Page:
But Tom doesn’t refer to the research, and despite provisos such as acknowledging that some children suffer from ‘real and grave difficulties’ he effectively dismisses some of those difficulties as crypto-pathologies and implies they can be fixed by robust teaching and clear routines  –  or that they are just imaginary.  There’s a real risk, if the research is by-passed, of ‘robust teaching’ and ‘clear routines’ becoming the magic bullets and magic beans he rightly despises.


*Disorder implies a departure from the norm.  At one time, it was assumed the norm for each species was an optimal set of characteristics.  Now, the norm is statistically derived, based on 95% of the population.

§ Technically, symptoms are indicators of a disorder experienced only by the patient and signs are detectable by others.  ‘Symptoms’ is often used to include both.


Iversen, L (2006).  Speed, Ecstasy, Ritalin: The science of amphetamines.  Oxford University Press.

learning styles: how does Daniel Willingham see them?

In 2005, Daniel Willingham used his “Ask the cognitive scientist” column in American Educator to answer the question “What does cognitive science tell us about the existence of visual, auditory, and kinesthetic learners and the best way to teach them?

The question refers to the learning styles model used in many schools which assumes that children learn best using their preferred sensory modality – visual, auditory or kinaesthetic. Fleming’s VARK model, and the more common VAK variant, frame learning styles in terms of preferences for learning in a particular sensory modality. Other learning styles models are framed in terms of individuals having other stable traits in respect of the way they learn. Willingham frames the VAK model in terms of abilities.

He summarises the relevant cognitive science research like this; “children do differ in their abilities with different modalities, but teaching the child in his best modality doesn’t affect his educational achievement” and goes on to discuss what cognitive science has to say about sensory modalities and memory. Willingham’s response is informative about the relevant research, but I think it could be misleading. For two reasons; he doesn’t differentiate between groups and individuals, and doesn’t adequately explain the role of sensory modalities in memory.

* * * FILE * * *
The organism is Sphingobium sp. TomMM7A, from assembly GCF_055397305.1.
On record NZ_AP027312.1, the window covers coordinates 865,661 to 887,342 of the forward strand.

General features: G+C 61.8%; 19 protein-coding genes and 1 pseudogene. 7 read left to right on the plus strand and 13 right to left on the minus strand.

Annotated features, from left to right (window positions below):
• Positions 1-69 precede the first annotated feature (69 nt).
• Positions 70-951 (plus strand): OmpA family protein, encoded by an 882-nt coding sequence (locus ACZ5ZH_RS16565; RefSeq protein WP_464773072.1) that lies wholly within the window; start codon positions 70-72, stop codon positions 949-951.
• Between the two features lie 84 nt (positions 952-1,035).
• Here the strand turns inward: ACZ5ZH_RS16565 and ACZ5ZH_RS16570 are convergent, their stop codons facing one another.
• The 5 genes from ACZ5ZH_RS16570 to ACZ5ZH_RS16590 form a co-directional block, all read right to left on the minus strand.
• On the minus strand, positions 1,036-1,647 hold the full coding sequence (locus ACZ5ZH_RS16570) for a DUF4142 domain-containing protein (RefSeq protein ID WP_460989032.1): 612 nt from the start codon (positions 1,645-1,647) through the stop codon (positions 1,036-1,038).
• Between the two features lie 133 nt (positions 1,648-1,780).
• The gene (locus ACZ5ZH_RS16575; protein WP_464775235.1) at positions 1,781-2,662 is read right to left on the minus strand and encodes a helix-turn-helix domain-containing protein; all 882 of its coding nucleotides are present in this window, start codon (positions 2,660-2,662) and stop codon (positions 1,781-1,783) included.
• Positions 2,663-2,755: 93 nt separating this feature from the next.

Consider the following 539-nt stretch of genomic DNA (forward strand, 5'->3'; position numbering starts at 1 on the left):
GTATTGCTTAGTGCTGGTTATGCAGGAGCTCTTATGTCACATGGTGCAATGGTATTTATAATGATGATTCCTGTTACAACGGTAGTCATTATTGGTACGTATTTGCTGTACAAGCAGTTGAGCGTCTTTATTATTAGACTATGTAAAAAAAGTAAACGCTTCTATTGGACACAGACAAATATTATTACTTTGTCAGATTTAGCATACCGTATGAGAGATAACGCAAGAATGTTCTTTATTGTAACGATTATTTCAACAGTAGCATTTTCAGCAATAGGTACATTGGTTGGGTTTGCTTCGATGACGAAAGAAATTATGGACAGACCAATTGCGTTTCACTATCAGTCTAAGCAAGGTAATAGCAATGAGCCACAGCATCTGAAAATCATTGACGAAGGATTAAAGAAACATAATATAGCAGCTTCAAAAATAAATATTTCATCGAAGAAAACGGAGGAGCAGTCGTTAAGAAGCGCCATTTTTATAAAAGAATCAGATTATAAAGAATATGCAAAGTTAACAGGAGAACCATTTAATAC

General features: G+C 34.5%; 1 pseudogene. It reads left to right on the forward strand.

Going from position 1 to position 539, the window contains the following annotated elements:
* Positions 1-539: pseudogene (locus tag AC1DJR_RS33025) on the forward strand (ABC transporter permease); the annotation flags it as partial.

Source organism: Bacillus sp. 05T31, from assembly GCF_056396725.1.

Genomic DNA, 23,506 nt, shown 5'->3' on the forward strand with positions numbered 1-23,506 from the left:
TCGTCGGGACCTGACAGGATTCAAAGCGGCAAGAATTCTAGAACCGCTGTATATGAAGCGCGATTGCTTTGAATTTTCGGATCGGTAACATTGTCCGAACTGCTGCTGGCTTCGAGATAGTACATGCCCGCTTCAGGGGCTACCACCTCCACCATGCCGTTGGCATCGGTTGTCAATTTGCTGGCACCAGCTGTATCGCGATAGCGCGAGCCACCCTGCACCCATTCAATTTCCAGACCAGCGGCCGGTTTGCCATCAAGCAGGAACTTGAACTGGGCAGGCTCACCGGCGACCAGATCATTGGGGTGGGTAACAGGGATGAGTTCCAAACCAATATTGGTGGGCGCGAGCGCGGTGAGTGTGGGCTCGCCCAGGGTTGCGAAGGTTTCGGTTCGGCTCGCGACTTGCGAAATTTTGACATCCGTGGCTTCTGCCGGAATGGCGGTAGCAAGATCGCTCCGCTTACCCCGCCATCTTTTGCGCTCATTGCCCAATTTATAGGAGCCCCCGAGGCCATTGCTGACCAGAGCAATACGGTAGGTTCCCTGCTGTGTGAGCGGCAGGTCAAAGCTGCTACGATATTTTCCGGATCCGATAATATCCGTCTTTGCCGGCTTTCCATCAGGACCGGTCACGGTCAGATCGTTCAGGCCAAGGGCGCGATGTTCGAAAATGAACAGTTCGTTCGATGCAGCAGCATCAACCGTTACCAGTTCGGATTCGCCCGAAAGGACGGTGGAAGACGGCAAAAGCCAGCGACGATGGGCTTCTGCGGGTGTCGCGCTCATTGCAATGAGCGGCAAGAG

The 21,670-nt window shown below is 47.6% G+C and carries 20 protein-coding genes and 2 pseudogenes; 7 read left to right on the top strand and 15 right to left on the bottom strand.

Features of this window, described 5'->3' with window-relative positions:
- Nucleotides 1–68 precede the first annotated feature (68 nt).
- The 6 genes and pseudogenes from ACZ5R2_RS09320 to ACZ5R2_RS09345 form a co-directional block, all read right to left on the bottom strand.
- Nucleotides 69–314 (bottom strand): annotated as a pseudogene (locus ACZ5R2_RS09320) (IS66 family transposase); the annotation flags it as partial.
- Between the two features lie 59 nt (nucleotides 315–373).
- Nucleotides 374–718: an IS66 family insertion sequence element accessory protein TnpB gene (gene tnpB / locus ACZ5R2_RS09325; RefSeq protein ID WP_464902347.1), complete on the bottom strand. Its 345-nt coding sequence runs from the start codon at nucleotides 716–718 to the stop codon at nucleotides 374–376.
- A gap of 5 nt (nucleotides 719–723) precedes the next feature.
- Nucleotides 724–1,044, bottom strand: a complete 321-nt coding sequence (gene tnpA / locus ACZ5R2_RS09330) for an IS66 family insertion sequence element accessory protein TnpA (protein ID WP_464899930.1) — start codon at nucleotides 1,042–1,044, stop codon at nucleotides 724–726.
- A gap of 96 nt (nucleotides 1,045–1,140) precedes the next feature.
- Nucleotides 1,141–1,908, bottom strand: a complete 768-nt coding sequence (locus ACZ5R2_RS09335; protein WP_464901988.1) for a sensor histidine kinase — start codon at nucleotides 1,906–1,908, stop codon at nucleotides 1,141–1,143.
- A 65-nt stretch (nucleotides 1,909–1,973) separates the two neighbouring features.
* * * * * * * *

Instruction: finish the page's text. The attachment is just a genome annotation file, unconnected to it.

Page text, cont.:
groups and individuals

In the previous post I mentioned the challenge to researchers posed by differences at the population, group and individual levels. Willingham’s summary of the research begins at the population level “children do differ in their abilities with different modalities” but then shifts to the individual level “but teaching the child in his best modality doesn’t affect his educational achievement” [my emphasis].

Even if Willingham’s choice of words is merely a matter of style, it inadvertently conflates findings at the group and individual levels. Group averages tell you what you need to know if you’re interested in broad pedagogical approaches or educational policy; in the case of learning styles, there’s no robust evidence warranting their use as a general approach in teaching. It doesn’t follow that individual children don’t have a ‘best’ (or more likely ‘worst’) modality, nor that they can’t benefit from learning in a particular modality. For example, Picture Exchange Communication System (PECS) and sign languages are the only way some children can communicate effectively and ‘talking books’ gives others access to literature that would otherwise be out of their reach. On his learning styles FAQ page, Willingham claims this is a matter of ‘ability’ rather than ‘style’; but ability is likely to have an impact on preference.

memory and modality

Willingham goes on to explain “a few things that cognitive scientists know about modalities”. His first claim is that “memory is usually stored independent of any modality” [Willingham’s emphasis]. “You typically store memories in terms of meaning — not in terms of whether you saw, heard, or physically interacted with the information”.

He supports this assertion with a finding from research into episodic memory – that whilst people are good at remembering the gist of a story, they tend to be hazy when it comes to specific details. His claim appears to be further supported by research into witness testimony. People might accurately remember a car crashing into a lamppost, but misremember the colour of the car; they correctly recall the driver behaving in an aggressive manner, but are wrong about the words she uttered.

Willingham then extends the role of meaning to the facet of memory that deals with facts and knowledge – semantic memory. He says “the vast majority of educational content is stored in terms of meaning and does not rely on visual, auditory, or kinesthetic memory” and “teachers almost always want students to remember what things mean, not what they look like or sound like”. He uses the example ‘a fire requires oxygen to burn’ and says “the initial experience by which you learned this fact may have been visual (watching a flame go out under a glass) or auditory (hearing an explanation), but the resulting representation of that knowledge in your mind is neither visual nor auditory.” Certainly the idea of a fire requiring oxygen to burn might be neither visual nor auditory, but how many students will not visualise flames being extinguished under a glass when they recall this fact?